A look inside six trends that will shape and influence care, planning and performance over the next year for health plans.
Value, quality, and experience topped health plan members’ wish lists in 2021, amid a still-uncertain care environment. In 2022, nearly two years into the pandemic, these priorities remain, but but the pressure has intensified.
Health plans will be expected to deliver on promises, while facing monumental challenges—a turbulent economy, a higher threshold for achieving an “exceptional” Star Rating status, and hospitalization surges with the omicron variant. Additionally, the CMS increased its cut points for achieving the 4.0-star benchmark, while eliminating the pandemic-based grace period, which included modifications due to COVID-19, that boosted many health plans’ Star Ratings in calendar year 2021.
Health plans will need to consider all of this, while the spirit of consumer choice looms large; members won’t think twice about disenrolling in health plans that don’t provide a great experience, particularly in more competitive markets.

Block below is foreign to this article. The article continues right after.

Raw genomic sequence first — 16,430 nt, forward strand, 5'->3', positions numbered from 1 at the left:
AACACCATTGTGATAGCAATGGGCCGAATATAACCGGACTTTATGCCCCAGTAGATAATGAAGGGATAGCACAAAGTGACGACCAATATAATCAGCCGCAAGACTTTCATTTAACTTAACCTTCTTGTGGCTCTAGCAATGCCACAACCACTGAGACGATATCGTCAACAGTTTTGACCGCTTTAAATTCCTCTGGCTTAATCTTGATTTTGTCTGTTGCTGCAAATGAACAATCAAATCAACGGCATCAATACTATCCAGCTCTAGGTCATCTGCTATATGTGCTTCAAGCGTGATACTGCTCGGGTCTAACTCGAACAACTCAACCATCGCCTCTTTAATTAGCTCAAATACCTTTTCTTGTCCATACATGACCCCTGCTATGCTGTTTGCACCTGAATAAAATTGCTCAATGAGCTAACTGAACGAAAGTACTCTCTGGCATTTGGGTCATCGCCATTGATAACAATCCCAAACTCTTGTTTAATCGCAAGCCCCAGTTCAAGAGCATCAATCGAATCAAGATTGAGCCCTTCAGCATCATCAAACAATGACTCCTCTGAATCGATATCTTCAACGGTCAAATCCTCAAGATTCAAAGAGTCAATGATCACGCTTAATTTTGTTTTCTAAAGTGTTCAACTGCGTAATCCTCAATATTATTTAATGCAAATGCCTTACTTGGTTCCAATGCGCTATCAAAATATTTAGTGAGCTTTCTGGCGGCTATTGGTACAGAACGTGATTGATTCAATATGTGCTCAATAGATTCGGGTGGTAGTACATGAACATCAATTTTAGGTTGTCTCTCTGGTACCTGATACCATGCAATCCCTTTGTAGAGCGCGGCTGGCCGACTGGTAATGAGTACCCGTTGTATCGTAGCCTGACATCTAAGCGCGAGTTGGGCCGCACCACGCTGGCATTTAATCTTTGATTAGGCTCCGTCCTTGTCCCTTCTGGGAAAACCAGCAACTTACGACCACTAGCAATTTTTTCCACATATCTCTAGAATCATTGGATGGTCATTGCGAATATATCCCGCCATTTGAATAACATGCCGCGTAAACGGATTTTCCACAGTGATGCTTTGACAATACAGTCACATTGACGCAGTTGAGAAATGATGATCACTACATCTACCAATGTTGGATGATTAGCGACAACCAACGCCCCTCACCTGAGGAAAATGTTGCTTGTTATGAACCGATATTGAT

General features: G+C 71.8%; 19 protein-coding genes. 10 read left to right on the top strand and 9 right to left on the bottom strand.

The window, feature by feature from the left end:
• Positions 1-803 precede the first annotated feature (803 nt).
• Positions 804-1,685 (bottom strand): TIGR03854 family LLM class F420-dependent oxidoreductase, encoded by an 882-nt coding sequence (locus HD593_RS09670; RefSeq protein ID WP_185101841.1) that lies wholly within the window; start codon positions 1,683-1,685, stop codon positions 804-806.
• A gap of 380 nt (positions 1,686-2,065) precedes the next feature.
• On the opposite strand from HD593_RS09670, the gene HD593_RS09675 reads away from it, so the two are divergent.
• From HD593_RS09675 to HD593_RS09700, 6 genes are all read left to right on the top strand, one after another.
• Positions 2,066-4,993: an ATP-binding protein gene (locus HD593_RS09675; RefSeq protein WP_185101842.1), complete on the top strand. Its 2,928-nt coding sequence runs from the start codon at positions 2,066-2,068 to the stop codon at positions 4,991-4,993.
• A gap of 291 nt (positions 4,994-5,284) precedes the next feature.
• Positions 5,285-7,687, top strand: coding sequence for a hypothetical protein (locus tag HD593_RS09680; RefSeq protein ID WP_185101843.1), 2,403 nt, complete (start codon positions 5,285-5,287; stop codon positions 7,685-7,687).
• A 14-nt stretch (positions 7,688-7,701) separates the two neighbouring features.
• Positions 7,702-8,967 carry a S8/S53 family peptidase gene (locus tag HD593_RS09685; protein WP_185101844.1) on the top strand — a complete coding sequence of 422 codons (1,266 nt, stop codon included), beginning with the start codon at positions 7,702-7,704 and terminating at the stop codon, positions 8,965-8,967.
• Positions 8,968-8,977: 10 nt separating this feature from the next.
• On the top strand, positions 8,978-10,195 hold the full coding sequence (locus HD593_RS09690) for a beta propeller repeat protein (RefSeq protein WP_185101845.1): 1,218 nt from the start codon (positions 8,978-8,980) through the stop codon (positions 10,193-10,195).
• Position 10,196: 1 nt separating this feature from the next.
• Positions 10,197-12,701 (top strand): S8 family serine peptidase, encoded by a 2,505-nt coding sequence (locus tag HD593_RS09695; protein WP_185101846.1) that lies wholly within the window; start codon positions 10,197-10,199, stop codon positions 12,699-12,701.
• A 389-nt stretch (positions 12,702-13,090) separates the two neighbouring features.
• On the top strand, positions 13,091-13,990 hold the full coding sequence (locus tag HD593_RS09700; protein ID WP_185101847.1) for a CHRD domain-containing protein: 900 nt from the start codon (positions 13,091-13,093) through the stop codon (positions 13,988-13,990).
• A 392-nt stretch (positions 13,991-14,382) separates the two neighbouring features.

So what’s the game plan, given these realities?
Below are six trends that shape the coming year and what they mean to health plans and their members:
More than 18 months since CMS doubled the weight of the Consumer Assessment of Healthcare Providers and Systems (CAHPS) patient access and experience measures, health plans are at a critical juncture. They either do their part to elevate the standard of care and service, or they fall behind their peers. Getting ahead in 2022 will make all the difference. Addressing barriers to members receiving the care they need is key. For instance, are there geographical or language barriers that make it harder for non-English-speaking plan members to find a specialist? Could improvements in technology access (virtual care, for example, make a difference)?
Isolating the poorest-performing areas — medication convenience or customer service, for example — and then addressing root causes can help health plans determine the best options for enhanced benefits or programs. Using member surveys ahead of CAHPS can help to identify, say, how patients in a particular community are affected by barriers.